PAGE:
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Tickets for Nevada drivers going over 100 mph jumped 26% in two years

Updated November 4, 2021 - 3:41 pm

Not long after sunset Tuesday, Andrew Bennett lit a large white candle near the intersection of Rainbow Boulevard and Spring Valley Parkway.

Hours earlier, a Corvette traveled at 156 mph on Rainbow, moments before it struck a compact SUV, killing its driver and her dog. The sports car’s driver, then-Raiders wide receiver Henry Ruggs, now faces charges of DUI resulting in death and reckless driving, according to court records.

Bennett said his candle was a small symbol to remember Tina Tintor, who died at age 23. He had lit 318 others to honor people killed by car crashes across Nevada so far this year, more than 170 of which have been in Clark County.

“We’re on track to have the worst year in a decade on fatalities on Nevada’s roadways this year,” said Bennett, program director for Zero Fatalities, the state’s official traffic safety program. “We’re about a week away from surpassing our worst year.”

In 2016, and again in 2018, Nevada roadways saw 329 deaths.

The number of fatalities dipped to 304 in 2019, but they increased to 318 in 2020 even as many people were quarantined and worked from home due to the COVID-19 pandemic.

Ruggs’ crash pushed 2021 past the 2020 total, Bennett said.

The Review-Journal reported in August that the first seven months on Nevada roads this year proved to be the deadliest in a decade.

Excessive speed has been a factor in about one-third of all fatal crashes in the state in recent years, Bennett said.

Some 4,400 speeding tickets were given in Nevada to motorists going 100 mph or more last year, an increase of about 26 percent from 2019, state statistics show.

More than 2,500 were given in Clark County in 2020, according to the Nevada Department of Transportation.

Related: Video shows Ruggs speeding in car with girlfriend, who says: ‘Slow down’

Bennett said Nevadans began driving more dangerously when streets were relatively empty due to the pandemic. Those behaviors have continued even as roadways have become busier.

Cases like Ruggs are extreme, but not unheard of, Bennett said.

In July, a Lamborghini traveling 141 mph in a 45 mph zone struck and killed a moped rider on Russell Road in the southwest Las Vegas Valley.

The impact split the moped rider “in half,” Bennett said.

“These are extremely violent events, and when speeding is a major factor they’re even more violent,” he said. “We cannot afford to only talk about this when it is high profile.”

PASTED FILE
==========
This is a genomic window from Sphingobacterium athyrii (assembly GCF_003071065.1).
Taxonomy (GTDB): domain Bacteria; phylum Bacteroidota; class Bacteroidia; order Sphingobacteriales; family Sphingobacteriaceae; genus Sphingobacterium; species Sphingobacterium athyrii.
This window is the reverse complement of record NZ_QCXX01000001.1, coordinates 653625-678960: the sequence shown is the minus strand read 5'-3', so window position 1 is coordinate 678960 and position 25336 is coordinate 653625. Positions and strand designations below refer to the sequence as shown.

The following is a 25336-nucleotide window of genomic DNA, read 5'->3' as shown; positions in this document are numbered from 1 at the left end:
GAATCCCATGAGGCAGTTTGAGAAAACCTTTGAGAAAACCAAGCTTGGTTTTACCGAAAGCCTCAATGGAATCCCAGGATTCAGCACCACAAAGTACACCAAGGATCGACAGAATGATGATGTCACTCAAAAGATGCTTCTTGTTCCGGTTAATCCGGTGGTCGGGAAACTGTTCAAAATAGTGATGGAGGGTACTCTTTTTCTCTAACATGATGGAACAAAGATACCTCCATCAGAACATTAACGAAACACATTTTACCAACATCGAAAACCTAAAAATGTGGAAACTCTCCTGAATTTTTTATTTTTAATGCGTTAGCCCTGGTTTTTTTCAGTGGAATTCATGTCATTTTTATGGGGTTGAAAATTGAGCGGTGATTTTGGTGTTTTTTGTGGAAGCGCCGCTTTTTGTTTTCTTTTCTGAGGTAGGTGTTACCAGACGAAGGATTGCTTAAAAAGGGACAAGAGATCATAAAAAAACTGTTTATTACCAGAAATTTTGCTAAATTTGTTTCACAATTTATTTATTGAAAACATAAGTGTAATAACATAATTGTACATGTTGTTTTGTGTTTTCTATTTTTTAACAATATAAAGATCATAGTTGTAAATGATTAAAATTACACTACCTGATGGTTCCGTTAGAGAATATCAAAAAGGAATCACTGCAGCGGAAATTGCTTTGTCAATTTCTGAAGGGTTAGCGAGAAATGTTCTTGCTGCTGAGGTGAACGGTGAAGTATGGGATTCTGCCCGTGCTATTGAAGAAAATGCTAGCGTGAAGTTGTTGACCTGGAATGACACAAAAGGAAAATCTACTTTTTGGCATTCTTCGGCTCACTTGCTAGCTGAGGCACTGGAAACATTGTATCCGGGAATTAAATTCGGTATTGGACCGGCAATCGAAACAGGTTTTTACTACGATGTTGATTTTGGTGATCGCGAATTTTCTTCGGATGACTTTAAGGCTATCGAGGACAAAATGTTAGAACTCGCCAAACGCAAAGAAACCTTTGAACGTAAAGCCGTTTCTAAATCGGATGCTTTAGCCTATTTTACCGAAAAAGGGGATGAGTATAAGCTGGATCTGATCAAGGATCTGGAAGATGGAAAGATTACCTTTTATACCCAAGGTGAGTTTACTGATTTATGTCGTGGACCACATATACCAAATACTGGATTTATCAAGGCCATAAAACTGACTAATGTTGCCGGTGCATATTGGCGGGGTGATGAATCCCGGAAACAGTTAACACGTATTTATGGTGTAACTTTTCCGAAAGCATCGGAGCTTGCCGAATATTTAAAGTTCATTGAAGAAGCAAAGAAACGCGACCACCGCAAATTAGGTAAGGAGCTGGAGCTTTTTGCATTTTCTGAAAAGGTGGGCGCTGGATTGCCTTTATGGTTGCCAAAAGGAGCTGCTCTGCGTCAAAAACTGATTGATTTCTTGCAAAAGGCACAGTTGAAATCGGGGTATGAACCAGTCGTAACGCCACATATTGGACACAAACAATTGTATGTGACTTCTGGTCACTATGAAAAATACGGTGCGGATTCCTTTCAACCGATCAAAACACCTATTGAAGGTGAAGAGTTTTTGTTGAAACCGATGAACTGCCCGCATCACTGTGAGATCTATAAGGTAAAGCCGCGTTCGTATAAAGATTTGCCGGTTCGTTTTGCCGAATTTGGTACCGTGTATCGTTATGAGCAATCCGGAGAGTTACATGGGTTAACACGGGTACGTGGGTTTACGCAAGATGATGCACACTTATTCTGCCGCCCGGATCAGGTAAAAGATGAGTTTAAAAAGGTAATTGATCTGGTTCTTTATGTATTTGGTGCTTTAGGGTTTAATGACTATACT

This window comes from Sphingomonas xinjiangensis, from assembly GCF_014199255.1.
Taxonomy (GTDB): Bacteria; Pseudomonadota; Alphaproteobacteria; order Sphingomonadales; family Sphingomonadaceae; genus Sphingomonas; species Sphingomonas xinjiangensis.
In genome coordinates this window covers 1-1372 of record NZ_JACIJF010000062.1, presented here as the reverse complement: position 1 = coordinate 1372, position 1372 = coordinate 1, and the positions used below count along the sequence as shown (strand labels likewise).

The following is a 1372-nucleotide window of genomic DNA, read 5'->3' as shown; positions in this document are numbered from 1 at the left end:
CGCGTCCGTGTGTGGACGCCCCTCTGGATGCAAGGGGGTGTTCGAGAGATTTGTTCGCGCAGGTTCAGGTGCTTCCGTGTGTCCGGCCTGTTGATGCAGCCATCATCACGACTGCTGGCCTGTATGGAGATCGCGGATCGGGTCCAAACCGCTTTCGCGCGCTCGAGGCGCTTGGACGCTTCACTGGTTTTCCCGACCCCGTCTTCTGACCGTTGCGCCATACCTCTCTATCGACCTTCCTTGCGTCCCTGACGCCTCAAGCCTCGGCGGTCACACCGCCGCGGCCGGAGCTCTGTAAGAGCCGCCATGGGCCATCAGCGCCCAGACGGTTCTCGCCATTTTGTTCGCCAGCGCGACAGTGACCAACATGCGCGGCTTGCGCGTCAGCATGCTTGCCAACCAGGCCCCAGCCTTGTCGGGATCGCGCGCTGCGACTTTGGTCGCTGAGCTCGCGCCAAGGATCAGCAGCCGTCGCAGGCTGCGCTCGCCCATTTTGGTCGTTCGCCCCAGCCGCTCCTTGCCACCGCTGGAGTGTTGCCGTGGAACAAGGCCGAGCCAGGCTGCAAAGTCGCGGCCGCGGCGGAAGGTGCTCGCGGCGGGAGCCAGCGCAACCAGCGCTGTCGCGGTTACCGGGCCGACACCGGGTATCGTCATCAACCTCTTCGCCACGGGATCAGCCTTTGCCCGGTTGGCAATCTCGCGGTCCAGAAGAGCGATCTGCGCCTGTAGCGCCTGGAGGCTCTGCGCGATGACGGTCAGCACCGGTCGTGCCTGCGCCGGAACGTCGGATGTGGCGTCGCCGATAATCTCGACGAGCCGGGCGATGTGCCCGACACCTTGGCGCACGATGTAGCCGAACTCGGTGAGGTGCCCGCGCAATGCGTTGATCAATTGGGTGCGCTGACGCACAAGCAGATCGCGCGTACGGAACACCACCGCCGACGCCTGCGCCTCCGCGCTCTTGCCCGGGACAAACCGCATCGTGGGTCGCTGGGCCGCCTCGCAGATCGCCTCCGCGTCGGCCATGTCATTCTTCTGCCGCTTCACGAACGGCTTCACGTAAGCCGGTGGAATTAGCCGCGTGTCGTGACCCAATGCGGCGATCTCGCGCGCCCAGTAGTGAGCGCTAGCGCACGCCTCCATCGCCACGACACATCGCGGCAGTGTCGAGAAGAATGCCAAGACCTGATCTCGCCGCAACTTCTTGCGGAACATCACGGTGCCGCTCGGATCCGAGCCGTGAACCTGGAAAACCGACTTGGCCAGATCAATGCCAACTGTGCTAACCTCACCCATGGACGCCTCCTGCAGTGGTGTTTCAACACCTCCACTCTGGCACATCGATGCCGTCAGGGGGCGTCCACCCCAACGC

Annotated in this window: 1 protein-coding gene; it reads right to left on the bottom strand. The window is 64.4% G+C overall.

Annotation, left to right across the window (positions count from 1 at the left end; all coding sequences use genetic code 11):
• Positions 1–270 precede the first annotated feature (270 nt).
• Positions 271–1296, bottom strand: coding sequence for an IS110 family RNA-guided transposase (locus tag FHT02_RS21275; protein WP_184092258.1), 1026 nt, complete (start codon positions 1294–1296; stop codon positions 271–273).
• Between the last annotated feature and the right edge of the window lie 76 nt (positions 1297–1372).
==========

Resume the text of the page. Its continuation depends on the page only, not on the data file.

Bennett said he tries to visit every fatal crash site south of Tonopah to light a candle in honor of those killed.

When he can’t make it to a site, he lights extra candles at the next one he visits.

More than 40 percent of fatal crashes involve drivers impaired by alcohol, marijuana or another substance, according to a 5-year moving average from 2015 through 2019.

Ruggs’ blood-alcohol level was 0.16 percent, twice the state’s legal limit, according to the Clark County District Attorney’s Office.

Driver safety

People injured in high-speed crashes are often admitted with broken bones, organ damage and friction burns, if they are ejected from their vehicle, said Dr. Deborah Kuhls, a trauma and critical care surgeon for the UNLV School of Medicine and University Medical Center.

Many need a ventilator to breathe by the time they reach the hospital and require immediate surgery.

“It’s a rare day that goes by that I don’t see one or more patients from a vehicle crash that sustained very significant injuries as a result of speeding,” Kuhls said.

Crash victims in accidents from cars traveling 75 mph are about 1½ times more likely to have a serious brain or spine injury, compared to those traveling between 55 and 75 mph, said Kuhls, who is also a researcher in UNLV’s traffic safety research group.

Someone traveling at Ruggs’ reported speed could see those odds increase “exponentially,” Kuhls said.

Officials are working to curb speeding on arterial roads in Las Vegas.

The stretch of Rainbow Boulevard that Ruggs crashed on is designed to improve driver safety, said Erin Breen, director of UNLV’s Road Equity Alliance Project.

Tree-lined medians separate opposing directions of traffic that are each three lanes wide. The posted speed limit is 45 mph, and red brick walls separate cars from houses lining the street.

“It makes it even sadder to me because such care was taken to try to prevent a crash like this from happening by doing some ‘traffic calming’,” Breen said.

Contact Michael Scott Davidson at sdavidson@reviewjournal.com or 702-477-3861. Follow @davidsonlvrj on Twitter.

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